Sweet Heaven! An Ontario Bock, and It’s Impressive as Hell!

Bocks are as rare as hen’s teeth in Ontario, especially so bocks with cool names that are clever riffs on old songs, so the arrival of the new Big Rig seasonal release, Bock Me Gently*, is especially welcome. Even more so because, as it turns out, it’s a pretty damn terrific bock.

bigrig_bockmegentlyIt pours a bright and beautiful burgundy colour with an off-white and lasting foam and an aroma that is all dry malt, as a bock should be, with toffee notes combining with lightly toasted grain and a whiff of brandy-ish alcohol. The start carries a light sweetness with notes of beer nut – really! – leading to an off-dry body that is as soft and smooth as it is flavourful and warming, with sweet toffee mixing with more drying than bittering hop, a hint of apple, walnut and some very subtle spicy notes, especially cinnamon and nutmeg. The finish is dry, mildly bitter and wonderfully boozy, making this a most impressive bock, every bit the equal of or, in some cases, superior to well-known German versions.

If you live in Ontario or the west of Quebec and can get your hands on this, you should. It will help along your Christmas cheer most wonderfully.

* For those not in on the joke, the reference is to a 1974d Andy Kim song called Rock Me Gently.

Rosetta (Brewery Ommegang, Brewed in Belgium by Liefmans, 5.6%)

This is a billed as an Ommegang beer, but as the label description of “made in Belgium” makes clear, its creation actually occurred at Liefmans rather than at Ommegang. (So why not label it as such?) It’s also a bit curious that what is billed in the press release as a blend of three year old beer aged on cherries and young Flemish brown ale is labelled as “ale aged on cherries with other natural flavor added.” What “other natural flavor” I wonder?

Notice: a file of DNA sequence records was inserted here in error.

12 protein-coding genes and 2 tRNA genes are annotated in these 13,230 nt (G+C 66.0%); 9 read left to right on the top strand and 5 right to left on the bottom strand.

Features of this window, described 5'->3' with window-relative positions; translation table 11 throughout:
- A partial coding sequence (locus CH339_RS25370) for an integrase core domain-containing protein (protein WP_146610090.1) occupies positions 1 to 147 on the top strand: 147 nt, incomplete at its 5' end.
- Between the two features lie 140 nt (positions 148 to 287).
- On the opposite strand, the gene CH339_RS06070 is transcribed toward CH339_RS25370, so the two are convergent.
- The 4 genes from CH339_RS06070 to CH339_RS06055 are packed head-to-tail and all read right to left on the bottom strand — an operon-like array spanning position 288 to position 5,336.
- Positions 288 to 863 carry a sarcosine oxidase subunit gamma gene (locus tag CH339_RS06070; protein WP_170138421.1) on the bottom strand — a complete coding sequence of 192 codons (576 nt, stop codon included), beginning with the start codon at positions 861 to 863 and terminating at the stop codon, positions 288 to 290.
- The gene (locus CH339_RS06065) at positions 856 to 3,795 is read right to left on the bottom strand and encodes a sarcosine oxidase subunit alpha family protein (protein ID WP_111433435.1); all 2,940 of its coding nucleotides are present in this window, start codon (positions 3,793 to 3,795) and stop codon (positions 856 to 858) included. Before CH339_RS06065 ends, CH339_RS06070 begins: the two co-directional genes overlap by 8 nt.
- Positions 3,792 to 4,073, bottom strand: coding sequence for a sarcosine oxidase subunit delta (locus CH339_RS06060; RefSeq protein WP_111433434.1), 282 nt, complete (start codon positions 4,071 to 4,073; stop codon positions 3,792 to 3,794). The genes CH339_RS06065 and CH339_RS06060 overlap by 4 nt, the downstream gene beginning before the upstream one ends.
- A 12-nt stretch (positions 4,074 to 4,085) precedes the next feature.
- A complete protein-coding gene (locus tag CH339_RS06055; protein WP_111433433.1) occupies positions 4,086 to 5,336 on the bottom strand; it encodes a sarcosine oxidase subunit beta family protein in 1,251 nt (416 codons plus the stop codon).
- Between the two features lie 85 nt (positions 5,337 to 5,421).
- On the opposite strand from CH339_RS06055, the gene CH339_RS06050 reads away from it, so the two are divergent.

That said, the appearance and aroma of this beer are not to be faulted, with a reddish brown beer supporting a collar of beige foam and a moderately tart aroma of cherries with soft cocoa notes and sweet cherry juice. The release says that Phil Leinhart, Ommegang’s brewer, was going to sweet-sour balance on this, and I think he has found it with a tart cherry and sweet chocolate front – reminiscent of a brownie with tart cherry sauce – and a more complex, far less chocolaty middle with notes of vanilla, cherry, blackberry and hints of nuttiness, or perhaps that’s more almondy cherry pit. Where it falls down, however, is in the finish, which is short and somewhat watery. I like the flavor of the beer and I find myself disappointed that it does not linger more after I swallow.

Ontario’s Best Pilsner Has Arrived!

Matt Tweedy, who I first met when he worked at beerbistro, the Toronto restaurant and bar I helped found, and who has worked or done internships at breweries from Cantillon to Lost Abbey to King (now Thornbury, and rapidly becoming a faint shadow of its former self) has with his wife Dayna — another beerbistro vet — opened Tooth and Nail Brewing in Ottawa, Ontario. And with that he has also brought great pilsner back to the province.

Vim and Vigor Unfiltered Pilsner is, despite the “unfiltered” label claim, bright light to medium gold when poured from the can, which has sat undisturbed in my fridge for a week. The head is frothy and pure white and the aroma is prominently and properly floral with a soft sweet grain note in back. Tweedy noted to me that this batch was somewhat undercarbonated, but while that aspect is noticeable, if only barely, it does nothing to detract from the pleasures of this beer, with its perfumey and slightly sweet front, still somewhat sweet but bittering middle, with rising and grassy hoppiness, and quenching, almost bone-dry and moderately bitter finish. But for a slightly stilted sparkle, this beer presents pretty much everything you could want in a pilsner.

The shame — for this Torontonian —  is that Vim and Vigor is available at present only in Ottawa, presumably on tap at certain locations and in the can from the brewery.  If you’re in the area, I encourage you to drink deeply of it.

In Which I Drink a Pumpkin Beer

That’s right, herein I sample but a single, solitary pumpkin ale. Not a collection or “Nine Pumpkin Beers You Have to Try! (and You Won’t Believe What Happens Next!!).” Just one pumpkin beer.

It’s by New Belgium, mind you, which is a brewery that hits far more often than it misses. A brewery, in fact, that is almost a guarantee of an at least decent beer, and often an extremely good one.